When I first moved to Doha, I had a memorable conversation with a British friend.
We’d somehow got onto the topic of adolescence and I was telling him a story about what some of my wilder friends would get up to after hours with the boys from the local high school. I told him how they’d meet at a park in town to fool around. They would then either call me up, or spend the next day at school regaling what manner of R-rated activities they got up to, whilst straddling their fellas on the playground’s slippery dip. (I was fourteen years old and had barely even held hands with a boy at this point. I was pretty easy to shock).
I finished my anecdote. He looked at me and blinked.
“But,” he scrambled for words. “…What’s a slippery dip?”
“Really?” I asked, in retort. “That’s what we’re going to focus on?”
For the record, it’s a slide.Keen to be fluent in S'trine? (That's Australian.) Click here to find out more. Click To Tweet
I soon realised that despite having grown up learning the English language, I’d often lapse into Australian slang with my foreign friends, who would either stare at me blankly, or pretend they knew what the hell I was going on about, often with hilarious results for us both.
So, here’s a rundown of the most popular Australian slang words and phrases. I’ve tried to limit this list to words I’ve heard others use recently and I’ve eliminated almost all the racial terms. There’s an image of my country that does not need any more perpetuating.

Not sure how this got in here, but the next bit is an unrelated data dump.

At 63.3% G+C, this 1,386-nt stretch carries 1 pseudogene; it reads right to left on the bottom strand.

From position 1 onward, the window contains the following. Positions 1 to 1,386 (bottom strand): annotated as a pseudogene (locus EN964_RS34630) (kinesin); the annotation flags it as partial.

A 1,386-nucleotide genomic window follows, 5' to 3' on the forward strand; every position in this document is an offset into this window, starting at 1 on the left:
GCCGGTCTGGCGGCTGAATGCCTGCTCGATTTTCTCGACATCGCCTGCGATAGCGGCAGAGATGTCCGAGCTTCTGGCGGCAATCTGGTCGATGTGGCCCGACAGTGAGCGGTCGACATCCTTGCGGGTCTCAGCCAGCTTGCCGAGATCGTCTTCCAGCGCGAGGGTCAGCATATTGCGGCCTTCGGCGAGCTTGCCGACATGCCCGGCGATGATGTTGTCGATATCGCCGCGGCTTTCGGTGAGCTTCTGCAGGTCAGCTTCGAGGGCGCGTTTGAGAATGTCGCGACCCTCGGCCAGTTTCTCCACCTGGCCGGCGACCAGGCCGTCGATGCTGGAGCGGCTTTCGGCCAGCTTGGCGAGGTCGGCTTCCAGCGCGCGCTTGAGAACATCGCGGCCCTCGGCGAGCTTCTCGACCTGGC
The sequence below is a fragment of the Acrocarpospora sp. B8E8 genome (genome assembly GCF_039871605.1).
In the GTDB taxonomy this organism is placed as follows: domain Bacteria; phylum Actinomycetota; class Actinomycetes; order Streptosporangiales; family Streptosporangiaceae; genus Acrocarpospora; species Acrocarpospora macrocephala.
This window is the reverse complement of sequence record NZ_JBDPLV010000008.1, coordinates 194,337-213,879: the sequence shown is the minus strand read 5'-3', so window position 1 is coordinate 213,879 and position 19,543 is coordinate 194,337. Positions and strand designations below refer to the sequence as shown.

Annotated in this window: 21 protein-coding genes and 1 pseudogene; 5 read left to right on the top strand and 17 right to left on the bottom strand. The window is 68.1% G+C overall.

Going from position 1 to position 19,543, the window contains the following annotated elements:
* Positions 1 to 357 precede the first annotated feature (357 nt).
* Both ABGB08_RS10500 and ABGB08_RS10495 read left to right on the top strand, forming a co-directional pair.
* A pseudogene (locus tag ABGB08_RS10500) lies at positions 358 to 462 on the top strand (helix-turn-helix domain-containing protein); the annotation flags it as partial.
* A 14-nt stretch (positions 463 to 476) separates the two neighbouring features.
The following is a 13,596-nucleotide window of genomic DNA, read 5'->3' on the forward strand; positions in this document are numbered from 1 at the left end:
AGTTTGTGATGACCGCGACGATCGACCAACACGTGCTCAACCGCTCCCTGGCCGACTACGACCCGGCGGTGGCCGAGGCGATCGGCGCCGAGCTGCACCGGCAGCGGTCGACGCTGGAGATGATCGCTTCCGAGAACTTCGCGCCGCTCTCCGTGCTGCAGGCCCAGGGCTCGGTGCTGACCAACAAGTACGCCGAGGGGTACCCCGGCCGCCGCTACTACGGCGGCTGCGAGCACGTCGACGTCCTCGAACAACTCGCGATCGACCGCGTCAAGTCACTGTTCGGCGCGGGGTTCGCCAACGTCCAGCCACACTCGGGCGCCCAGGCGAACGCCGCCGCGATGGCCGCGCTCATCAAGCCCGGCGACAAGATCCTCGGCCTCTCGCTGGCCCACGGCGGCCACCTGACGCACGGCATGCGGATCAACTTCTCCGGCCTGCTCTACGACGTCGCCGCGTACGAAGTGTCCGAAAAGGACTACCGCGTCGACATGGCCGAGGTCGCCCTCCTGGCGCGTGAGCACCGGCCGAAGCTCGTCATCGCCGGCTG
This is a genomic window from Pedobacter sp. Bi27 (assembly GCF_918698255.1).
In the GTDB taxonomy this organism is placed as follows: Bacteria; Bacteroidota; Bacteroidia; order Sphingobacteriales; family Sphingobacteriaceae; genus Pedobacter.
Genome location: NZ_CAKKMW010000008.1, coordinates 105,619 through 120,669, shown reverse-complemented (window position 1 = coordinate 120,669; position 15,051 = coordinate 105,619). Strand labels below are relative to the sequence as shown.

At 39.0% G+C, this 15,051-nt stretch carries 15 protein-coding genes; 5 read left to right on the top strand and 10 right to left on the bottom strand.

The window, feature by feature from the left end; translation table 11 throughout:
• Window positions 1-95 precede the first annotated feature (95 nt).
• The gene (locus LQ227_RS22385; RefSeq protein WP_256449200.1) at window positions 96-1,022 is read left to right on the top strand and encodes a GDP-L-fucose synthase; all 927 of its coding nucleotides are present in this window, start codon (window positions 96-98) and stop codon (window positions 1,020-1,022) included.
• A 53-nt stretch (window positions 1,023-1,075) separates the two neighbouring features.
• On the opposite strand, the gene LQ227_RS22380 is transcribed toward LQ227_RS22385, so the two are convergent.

NB: Some of this slang has British origins, but have been so deeply imbedded into the Australian vernacular, that it deserves a place on this list.
To be aggravated, or a bit grumpy.
Short for afternoon.
To leave. “The dinner was boring, so Steven decided to bail.”
A biscuit (or cookie), commonly used in the phrase “tea and biccies”, a hangover of Australia’s colonial days.
A form of terminology used by Australia’s Indigenous population. So, don’t freak out if you hear someone of Aboriginal or Torres Strait Islander descent refer to themselves as such in conversation.
Not a swear word, “bloody” is generally used for extra emphasis. I.e. Lisa was having a bloody good time at Sam’s party.
A good-for-nothing layabout.
A bogan is a stereotypical Australian, with a potty mouth, bad dress sense and a fondness for alcoholic beverages.
A silly-billy. This is the nickname my family have traditionally applied to our dogs.
A bottle shop or off-licence.
The first meal of the day.
To have little or no chance of achieving something. “She had buckleys of getting to work on time.” That may or may not be me, most days.
The Australian bush, but is also used to refer to anywhere rural.
A case of beer.
A bogan with money. Due to Australia’s mining boom, many blue collared workers have made a tonne of money in recent decades, leading to the invention of this term.
Chips can refer to either hot chips (fries) or crisps. It’s all about the context.
To be in close proximation of something, like “Tom lived within cooee of the local fish and chip shop.”
A swimming costume.
An injustice. “Those weren’t the best burgers in Perth! That place is such a crock.”